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U.S. Marine Corps Forces, Pacific

In Any Clime and Place

Goodman relinquishes command of MarForPac

By Lance Cpl. Brian A. Marion | | August 22, 2008

Lt. Gen. John F. Goodman, commander, U.S. Marine Corps Forces, Pacific, relinquished command to Lt. Gen. Keith J. Stalder during a retirement ceremony along the flightline here, Aug. 22.

Stalder comes to Hawaii from North Carolina, where he served as the commanding general of II Marine Expeditionary Force. He took over for Goodman who has served at MarForPac for three years.

            Goodman assumed command of MarForPac on Aug. 3, 2005 and retired after 37 years in the Marine Corps and 41 years of military service.

            “Thank you all for being here this evening,” Goodman said. “I asked you here so we could take a minute and honor a distinct group of people we call United States Marines.”

            Six companies of Marines from I Marine Expeditionary Force; III Marine Expeditionary Force; Marine Forces, Korea; Marine Corps Bases Japan; Marine Corps Installations - West and Marine Corps Installations - Mid-Pacific, demonstrating the commander’s personnel strength in the Pacific region.

            “There’s about 75,000 Marines in our MEF’s, and there’s another five or six thousand in our supporting establishments. They have been carrying the fight to our enemies around the world in different ways and in different means to achieve the things that need to be accomplished to gain greater influence for our country in places where we need to be influencing events and people. I’m here to honor them.”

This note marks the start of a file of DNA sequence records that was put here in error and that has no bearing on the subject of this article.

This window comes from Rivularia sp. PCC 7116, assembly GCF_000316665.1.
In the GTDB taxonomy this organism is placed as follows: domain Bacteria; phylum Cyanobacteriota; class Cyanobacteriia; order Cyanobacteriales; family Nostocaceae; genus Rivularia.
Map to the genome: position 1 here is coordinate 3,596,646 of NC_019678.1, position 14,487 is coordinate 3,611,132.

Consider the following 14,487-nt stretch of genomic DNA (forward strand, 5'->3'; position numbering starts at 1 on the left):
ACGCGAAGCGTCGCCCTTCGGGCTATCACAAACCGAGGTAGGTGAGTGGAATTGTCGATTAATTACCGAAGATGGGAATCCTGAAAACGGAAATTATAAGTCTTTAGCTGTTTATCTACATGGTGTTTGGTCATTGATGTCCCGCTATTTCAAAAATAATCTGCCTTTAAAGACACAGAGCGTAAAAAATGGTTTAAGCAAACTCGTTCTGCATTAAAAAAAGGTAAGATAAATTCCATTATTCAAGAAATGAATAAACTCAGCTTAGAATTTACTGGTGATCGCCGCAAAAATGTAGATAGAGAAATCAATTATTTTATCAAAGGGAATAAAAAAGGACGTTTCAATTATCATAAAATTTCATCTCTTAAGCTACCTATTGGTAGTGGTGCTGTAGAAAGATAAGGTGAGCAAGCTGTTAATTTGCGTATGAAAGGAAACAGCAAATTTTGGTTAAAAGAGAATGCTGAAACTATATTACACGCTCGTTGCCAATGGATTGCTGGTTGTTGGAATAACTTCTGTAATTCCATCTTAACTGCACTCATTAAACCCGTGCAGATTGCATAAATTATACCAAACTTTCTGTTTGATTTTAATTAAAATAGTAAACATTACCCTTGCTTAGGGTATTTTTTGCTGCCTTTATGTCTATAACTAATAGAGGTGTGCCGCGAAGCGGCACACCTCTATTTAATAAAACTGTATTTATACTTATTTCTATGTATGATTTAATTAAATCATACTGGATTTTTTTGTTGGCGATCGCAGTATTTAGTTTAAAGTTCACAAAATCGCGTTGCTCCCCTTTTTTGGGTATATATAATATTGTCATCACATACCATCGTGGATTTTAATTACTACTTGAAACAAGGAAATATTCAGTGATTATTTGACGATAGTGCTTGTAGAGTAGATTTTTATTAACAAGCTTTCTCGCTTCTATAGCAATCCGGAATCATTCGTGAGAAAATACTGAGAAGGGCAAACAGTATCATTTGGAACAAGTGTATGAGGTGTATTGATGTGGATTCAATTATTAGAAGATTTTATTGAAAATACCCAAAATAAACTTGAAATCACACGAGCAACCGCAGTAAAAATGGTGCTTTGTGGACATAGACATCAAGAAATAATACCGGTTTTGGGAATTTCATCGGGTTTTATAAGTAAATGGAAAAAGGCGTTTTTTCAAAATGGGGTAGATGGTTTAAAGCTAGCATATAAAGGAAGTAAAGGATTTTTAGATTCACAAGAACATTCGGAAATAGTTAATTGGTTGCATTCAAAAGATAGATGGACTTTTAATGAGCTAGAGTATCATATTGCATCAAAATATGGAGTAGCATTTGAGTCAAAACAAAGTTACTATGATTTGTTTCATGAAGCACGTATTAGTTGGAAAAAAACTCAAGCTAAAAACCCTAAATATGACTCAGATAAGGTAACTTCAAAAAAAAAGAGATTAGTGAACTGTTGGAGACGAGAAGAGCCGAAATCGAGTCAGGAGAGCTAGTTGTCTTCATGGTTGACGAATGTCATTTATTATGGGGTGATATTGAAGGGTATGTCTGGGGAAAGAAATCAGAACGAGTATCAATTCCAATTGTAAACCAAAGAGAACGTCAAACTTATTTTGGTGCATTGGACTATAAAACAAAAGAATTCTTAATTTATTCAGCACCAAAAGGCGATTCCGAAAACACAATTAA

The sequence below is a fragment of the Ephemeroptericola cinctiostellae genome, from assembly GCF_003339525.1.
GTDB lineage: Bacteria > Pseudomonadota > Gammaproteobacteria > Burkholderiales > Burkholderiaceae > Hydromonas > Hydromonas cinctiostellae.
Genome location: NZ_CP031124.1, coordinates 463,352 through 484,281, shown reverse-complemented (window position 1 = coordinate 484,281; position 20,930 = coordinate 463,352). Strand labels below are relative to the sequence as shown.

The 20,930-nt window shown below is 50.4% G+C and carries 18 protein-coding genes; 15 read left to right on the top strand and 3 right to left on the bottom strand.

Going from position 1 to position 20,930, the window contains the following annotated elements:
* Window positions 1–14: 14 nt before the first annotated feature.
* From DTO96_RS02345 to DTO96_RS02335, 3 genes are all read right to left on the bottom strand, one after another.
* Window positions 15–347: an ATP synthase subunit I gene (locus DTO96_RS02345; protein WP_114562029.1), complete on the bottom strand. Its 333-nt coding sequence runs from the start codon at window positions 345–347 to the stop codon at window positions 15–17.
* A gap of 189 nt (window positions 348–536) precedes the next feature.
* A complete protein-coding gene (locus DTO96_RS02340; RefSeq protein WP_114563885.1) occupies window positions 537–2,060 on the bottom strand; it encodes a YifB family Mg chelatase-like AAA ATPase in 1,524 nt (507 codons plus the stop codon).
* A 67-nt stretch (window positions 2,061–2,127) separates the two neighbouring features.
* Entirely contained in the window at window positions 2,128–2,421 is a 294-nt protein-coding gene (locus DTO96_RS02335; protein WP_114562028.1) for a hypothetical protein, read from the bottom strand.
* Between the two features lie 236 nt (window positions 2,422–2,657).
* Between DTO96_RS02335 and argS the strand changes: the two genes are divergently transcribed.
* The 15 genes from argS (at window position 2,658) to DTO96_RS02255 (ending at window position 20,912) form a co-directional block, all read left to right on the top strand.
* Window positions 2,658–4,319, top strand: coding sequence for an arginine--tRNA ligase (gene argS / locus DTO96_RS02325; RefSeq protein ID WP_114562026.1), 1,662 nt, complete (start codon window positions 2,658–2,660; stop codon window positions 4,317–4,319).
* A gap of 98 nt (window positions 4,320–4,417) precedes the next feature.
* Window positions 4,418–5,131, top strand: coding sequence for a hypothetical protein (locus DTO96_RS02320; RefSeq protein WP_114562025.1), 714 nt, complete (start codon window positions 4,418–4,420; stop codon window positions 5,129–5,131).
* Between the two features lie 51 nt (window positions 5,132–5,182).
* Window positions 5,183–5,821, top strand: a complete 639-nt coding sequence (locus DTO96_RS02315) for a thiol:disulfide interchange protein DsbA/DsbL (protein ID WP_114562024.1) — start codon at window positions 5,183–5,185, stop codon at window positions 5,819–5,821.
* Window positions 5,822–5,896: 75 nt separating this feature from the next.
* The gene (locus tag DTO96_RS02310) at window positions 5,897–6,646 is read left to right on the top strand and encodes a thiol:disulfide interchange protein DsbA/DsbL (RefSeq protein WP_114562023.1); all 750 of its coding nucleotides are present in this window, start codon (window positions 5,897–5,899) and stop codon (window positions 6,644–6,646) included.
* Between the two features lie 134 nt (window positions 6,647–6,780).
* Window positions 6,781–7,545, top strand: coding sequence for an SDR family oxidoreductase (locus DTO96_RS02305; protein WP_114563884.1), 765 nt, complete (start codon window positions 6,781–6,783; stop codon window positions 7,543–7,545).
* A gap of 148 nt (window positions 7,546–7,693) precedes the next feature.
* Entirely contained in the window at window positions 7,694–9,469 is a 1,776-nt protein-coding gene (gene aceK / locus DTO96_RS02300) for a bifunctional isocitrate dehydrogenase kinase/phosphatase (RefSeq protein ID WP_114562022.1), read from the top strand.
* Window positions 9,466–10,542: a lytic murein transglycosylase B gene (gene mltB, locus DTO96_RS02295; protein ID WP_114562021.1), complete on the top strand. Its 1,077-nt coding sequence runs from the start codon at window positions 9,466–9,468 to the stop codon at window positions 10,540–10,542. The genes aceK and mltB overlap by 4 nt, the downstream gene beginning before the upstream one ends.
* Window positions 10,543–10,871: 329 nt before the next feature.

A native of Sacramento, Calif., Goodman joined the Army in 1967 before transferring to the inactive Army in 1969. In 1971, he joined the Marine Corps and received his pilot’s wings in 1973.

            On June 20, 2005, Goodman reported for duty as the deputy commander, MarForPac.

            “Since I got here three years ago, I have been fortunate to command what I believe, is arguably the best military organization in the world: Marine Forces, Pacific,” Goodman said. “There is no task you can’t ask them to do that they won’t exceed your expectations.”

            In addition, Gayle Goodman received credit for her steadfast loyalty to her husband.

“As most career Marines know, our accomplishments aren’t solely our own,” said General James T. Conway, commandant of the Marine Corps. “Your wife has been a mainstay to you. The Corps and nation have been fortunate to have you and her in its service.”

            Conway also congratulated Goodman on a job well done.

            “(John Goodman) is one of those people that just have the Midas touch,” Conway said. “Everything he casts his gaze on somehow seems to turn to gold… Everything John does seems to turn out well…”

Conway also stated he felt MarForPac was in good hands during Goodman’s time here.

“(Being) the commandant has lots of things that cause you to wake up at three in the morning and stare at the ceiling, but one of those, frankly the last three years, has not been Marine Forces, Pacific, because we know of the command team that we have in place,” Conway said. “We know those things that must be done out here are being done out here by the Goodman team. Whether it’s the next rotation into Iraq or Afghanistan, humanitarian assistance, disaster relief, theater engagements or just posturing our Corps to its best possible advantage, John and Gayle Goodman have done just an absolutely superb job.”

            Brig. Gen. Rex C. McMillian, deputy commanding general, MarForPac, accepted command from Goodman on behalf of Stalder who was unable to attend due to a sudden death in the family.